Diaspora language

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The term Diaspora Language, coined in the 1980s,[1] is a sociolinguistic idea referring to a variety of languages spoken by peoples with common roots who have dispersed, under various pressures and often globally. The emergence and evolution of a diaspora language is usually part of a larger attempt to retain cultural identity.

Examples[edit]

Molisanne (Molise Slavic)[edit]

Though possessing certain elements of Slavic languages, Molise Slavic is also influenced by Italian. Considered an endangered language, Molise Slavic is spoken by approximately 3,500 people in the villages of Montemitro, San Felice del Molise, and Acquaviva Collecroce in southern Molise, as well as elsewhere in southern Italy. The language developed as a result of refugees arriving in Italy from the eastern Adriatic coast during the 15th and 16th centuries.

Istro-Romanian[edit]

Another diaspora language is Istro-Romanian, spoken by the Istro-Romanians. Like Molise Slavic, it is considered endangered, with only 500 to 1000 speakers remaining. Istro-Romanian developed when the ancestors of these individuals migrated to Istria from Transylvania (some say Serbia) during the 12th century.

AAVE in the African American Diaspora[edit]

A study of African American enclaves in Nova Scotia, Canada and Samaná, Dominican Republic shows a high similarity in the African American Vernacular English (AAVE) spoken there and the early versions of AAVE that originated in the south during the 19th century. AAVE in the United States on the other hand has changed substantially due in part to the Great Migration that happened in the twentieth century.[2] Unusually, while most examples have a diaspora causing differences in language due to influence from another culture and languages, these enclaves maintained a form of language closer to the historical source, or branching point.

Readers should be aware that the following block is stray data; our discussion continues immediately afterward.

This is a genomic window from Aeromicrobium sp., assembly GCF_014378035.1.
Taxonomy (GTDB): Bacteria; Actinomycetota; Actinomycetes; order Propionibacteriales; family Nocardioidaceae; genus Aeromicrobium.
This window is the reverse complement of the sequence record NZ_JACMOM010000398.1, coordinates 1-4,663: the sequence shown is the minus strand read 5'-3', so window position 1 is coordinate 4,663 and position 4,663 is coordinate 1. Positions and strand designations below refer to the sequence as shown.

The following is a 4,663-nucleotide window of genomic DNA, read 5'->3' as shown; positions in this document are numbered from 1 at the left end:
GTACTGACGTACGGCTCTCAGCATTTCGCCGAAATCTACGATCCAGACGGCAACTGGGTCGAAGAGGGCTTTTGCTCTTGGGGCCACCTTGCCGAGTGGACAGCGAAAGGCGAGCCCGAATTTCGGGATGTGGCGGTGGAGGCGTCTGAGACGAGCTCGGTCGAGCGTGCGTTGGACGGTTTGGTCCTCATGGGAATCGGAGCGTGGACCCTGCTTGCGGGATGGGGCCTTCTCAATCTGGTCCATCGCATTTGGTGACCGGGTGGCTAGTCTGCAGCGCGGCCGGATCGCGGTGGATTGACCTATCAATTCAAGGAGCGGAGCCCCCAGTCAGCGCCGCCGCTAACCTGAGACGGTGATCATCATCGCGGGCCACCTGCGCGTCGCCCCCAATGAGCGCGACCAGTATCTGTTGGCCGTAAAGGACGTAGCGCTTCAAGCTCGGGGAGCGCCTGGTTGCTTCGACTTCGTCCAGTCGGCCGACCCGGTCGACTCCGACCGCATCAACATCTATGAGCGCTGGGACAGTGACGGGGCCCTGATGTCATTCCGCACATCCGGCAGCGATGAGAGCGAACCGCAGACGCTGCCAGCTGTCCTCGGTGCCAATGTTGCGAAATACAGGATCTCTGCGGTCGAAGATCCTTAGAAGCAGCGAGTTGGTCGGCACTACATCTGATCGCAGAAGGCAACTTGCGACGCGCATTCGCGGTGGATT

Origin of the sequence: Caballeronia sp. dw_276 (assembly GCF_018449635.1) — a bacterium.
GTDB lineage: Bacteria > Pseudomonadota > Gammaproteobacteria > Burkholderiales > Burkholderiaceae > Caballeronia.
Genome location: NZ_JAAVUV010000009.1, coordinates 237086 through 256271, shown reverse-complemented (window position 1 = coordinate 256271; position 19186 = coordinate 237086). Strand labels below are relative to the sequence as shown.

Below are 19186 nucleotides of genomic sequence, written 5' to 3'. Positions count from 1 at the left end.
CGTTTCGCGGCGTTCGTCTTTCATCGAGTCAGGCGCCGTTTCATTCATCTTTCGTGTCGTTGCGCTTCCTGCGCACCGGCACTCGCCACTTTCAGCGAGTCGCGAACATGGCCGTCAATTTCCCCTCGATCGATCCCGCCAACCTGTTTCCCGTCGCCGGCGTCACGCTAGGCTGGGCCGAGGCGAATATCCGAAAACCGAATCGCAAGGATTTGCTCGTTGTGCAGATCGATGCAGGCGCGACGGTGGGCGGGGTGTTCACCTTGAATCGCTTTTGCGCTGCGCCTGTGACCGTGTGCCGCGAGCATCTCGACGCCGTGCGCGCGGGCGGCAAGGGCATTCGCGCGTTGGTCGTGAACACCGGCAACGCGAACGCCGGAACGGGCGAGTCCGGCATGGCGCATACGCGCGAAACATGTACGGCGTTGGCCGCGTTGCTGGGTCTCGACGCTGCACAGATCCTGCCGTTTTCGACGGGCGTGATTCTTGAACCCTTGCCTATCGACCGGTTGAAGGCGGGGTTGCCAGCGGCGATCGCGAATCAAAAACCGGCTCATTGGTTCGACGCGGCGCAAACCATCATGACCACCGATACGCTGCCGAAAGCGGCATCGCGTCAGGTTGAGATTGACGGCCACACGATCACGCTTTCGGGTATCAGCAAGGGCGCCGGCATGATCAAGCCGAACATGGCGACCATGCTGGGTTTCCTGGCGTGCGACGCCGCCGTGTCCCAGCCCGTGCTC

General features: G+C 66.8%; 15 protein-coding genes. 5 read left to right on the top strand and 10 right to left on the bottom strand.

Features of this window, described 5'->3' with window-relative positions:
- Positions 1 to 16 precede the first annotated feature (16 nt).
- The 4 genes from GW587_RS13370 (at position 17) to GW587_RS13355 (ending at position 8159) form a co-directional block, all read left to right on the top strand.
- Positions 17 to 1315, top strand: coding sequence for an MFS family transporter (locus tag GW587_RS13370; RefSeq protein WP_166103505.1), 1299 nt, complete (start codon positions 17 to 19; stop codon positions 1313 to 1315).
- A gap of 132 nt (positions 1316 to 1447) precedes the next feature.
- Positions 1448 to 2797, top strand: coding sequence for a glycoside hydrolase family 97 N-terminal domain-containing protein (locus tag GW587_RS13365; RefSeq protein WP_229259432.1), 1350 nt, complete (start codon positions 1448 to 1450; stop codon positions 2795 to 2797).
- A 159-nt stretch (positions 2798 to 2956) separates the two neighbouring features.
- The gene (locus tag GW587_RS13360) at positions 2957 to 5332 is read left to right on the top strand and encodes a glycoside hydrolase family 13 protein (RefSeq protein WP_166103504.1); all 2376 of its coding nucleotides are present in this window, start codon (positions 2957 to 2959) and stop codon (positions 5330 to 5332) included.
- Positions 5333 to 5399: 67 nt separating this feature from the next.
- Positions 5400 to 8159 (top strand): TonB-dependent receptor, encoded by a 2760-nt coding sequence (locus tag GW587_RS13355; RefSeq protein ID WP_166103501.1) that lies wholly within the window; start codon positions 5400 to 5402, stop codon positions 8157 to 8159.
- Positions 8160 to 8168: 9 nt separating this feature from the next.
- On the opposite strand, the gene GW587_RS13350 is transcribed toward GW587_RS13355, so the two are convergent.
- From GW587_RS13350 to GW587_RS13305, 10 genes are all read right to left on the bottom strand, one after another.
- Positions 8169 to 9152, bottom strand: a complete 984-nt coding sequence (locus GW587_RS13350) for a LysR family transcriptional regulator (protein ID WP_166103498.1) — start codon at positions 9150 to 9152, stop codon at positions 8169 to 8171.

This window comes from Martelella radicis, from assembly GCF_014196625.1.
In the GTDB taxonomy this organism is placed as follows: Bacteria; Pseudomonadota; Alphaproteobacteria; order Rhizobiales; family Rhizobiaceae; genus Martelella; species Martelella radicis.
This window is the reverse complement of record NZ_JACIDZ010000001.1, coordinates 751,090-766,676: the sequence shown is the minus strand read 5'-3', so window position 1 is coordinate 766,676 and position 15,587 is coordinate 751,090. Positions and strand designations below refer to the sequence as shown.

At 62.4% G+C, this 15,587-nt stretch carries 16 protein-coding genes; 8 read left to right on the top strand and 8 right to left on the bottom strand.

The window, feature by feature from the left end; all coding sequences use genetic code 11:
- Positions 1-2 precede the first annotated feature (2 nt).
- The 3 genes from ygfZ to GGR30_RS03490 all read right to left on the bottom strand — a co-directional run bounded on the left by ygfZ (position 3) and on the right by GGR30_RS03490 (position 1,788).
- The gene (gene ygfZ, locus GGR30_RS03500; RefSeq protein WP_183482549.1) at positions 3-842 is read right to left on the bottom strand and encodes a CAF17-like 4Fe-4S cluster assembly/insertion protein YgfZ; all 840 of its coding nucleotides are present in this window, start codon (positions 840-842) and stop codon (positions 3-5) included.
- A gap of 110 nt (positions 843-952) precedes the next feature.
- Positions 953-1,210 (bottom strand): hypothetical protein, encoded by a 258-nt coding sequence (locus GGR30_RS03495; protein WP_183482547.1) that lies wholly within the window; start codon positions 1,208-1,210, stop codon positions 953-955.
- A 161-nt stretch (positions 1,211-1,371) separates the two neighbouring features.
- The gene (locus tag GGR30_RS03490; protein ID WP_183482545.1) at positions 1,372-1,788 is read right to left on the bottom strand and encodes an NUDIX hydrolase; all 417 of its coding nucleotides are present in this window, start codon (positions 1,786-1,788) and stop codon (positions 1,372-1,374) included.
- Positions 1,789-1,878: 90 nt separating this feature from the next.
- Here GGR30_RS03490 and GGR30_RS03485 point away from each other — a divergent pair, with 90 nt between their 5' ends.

Hindlish or Hinglish[edit]

The great number of Hindi speakers in the United Kingdom has produced a strain of the language unlike that spoken on the Indian subcontinent where it began. This has given rise to Hindlish, also known as Hinglish, an informal term for the mixture of Hindi and English that includes such phrases as city kotwali or "city police station." Hinglish is not considered a full-blown diaspora language but it appears to be developing into one.

Yiddish and the Jewish Diaspora[edit]

Yiddish is a major linguistic creation of the Jewish Diaspora, originating in what is now Germany. It is one of many languages that emerged as a result of the migration of the Jewish people throughout Europe, alongside Ladino (Judeo-Spanish), Italkian (Judeo-Italian), Knaanic (Judeo-Slavic), Yevanic (Judeo-Greek), and Zarphatic (Judeo-French).[3] Of these languages, Yiddish produced the most significant literature and served as an icon of Jewish identity throughout Central and Eastern Europe.[4]

Yoruba or Lucumi[edit]

The Yoruba language can be found across the globe, on every continent, however enforced migration under colonial slavery resulted in a particular density in the Americas and pressure on Yoruba speakers to adapt or assimilate. In the Caribbean, in particular, Yoruba culture, religion, and language have co-evolved with the needs of the enslaved populations, generating extensive hybridization and surviving into the current era. The Santeria religion draws its roots from Catholic, Yoruba and Native American spiritual traditions, and its liturgical language is Lucumi, a dialect of the original predominantly Nigerian Yoruba.[5][6]

See also[edit]